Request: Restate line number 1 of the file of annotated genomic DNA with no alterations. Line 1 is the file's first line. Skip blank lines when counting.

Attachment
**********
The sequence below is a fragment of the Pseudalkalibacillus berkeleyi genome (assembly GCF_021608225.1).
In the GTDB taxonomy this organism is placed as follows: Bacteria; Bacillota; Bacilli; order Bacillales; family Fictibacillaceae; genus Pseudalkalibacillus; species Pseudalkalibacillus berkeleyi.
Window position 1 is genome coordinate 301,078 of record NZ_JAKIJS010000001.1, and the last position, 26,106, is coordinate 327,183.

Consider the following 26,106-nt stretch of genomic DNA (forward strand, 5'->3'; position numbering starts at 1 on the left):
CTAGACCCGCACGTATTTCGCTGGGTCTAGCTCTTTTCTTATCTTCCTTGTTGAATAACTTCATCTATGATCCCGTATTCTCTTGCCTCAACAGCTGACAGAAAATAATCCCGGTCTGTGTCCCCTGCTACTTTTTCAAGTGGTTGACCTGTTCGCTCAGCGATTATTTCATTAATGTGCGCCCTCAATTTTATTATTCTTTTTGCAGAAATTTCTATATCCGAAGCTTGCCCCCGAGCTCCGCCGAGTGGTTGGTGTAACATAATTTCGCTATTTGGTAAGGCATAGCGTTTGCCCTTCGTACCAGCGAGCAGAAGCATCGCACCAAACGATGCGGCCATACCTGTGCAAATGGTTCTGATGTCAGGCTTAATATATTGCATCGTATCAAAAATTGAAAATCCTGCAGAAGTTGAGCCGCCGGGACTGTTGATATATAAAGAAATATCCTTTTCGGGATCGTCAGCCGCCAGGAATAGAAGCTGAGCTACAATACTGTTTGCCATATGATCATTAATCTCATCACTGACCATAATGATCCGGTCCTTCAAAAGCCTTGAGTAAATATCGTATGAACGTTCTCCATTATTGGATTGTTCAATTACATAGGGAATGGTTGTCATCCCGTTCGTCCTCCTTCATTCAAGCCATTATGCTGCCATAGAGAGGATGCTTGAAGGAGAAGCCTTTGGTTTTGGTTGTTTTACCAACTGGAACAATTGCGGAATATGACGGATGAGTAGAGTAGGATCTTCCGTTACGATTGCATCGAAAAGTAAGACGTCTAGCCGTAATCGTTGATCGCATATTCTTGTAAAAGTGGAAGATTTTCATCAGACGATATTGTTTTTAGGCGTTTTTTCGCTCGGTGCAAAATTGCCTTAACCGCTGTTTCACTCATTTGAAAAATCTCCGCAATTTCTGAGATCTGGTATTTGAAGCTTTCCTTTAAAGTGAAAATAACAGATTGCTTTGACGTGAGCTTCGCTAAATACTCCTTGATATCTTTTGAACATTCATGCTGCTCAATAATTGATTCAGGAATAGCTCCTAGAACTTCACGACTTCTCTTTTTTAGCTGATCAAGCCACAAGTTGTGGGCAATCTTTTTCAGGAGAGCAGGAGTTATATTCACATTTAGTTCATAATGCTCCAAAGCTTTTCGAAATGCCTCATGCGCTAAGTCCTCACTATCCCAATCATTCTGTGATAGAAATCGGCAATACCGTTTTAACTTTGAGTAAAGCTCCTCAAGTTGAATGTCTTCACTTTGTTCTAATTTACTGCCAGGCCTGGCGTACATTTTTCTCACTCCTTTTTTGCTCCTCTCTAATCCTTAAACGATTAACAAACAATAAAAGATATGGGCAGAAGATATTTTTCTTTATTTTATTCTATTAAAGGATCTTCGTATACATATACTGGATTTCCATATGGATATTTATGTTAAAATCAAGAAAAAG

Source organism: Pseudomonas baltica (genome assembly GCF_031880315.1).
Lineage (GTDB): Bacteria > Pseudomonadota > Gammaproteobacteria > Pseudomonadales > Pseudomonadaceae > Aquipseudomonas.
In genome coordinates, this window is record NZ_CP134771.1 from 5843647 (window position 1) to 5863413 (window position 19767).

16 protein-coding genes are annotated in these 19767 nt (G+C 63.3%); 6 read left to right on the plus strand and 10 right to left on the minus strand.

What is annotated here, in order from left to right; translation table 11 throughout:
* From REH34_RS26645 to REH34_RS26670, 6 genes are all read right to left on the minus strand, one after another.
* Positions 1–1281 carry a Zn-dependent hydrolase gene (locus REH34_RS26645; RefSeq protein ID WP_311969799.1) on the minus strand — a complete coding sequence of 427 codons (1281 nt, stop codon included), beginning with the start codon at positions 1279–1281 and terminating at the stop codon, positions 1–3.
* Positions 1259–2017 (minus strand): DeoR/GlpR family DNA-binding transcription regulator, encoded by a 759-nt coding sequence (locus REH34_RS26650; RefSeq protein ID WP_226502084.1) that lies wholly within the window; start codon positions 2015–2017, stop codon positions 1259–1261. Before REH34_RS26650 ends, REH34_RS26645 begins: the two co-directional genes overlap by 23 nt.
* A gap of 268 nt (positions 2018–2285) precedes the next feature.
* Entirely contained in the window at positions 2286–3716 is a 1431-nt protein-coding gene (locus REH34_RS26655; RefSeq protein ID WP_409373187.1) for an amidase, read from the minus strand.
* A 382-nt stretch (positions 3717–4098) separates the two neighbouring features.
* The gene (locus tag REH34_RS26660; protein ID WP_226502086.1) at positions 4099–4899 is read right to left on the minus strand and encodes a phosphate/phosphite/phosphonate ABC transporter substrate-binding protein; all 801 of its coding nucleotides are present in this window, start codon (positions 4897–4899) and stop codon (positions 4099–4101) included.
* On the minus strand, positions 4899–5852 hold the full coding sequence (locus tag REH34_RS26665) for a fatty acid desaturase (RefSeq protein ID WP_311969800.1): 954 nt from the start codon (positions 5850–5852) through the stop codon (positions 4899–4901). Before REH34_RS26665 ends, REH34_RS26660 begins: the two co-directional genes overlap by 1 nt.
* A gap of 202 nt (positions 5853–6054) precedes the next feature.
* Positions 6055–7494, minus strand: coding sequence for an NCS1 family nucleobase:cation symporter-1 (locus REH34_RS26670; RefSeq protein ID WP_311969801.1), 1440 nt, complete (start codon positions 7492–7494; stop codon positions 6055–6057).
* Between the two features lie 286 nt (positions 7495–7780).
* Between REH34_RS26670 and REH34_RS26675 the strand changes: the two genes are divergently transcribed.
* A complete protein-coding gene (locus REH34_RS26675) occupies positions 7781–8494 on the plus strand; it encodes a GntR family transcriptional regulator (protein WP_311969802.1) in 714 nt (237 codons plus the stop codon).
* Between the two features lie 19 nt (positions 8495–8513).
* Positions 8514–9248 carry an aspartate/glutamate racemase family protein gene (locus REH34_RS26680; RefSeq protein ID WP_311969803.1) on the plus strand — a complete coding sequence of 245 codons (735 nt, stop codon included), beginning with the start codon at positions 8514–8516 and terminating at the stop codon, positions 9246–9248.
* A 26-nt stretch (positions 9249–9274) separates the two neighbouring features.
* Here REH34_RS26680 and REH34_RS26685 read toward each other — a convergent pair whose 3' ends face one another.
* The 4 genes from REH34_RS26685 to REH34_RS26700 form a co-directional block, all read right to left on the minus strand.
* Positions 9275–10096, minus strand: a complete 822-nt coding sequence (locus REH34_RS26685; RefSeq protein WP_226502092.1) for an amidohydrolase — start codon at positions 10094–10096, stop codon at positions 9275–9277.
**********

The sequence below is a fragment of the Pseudalkalibacillus berkeleyi genome (assembly GCF_021608225.1).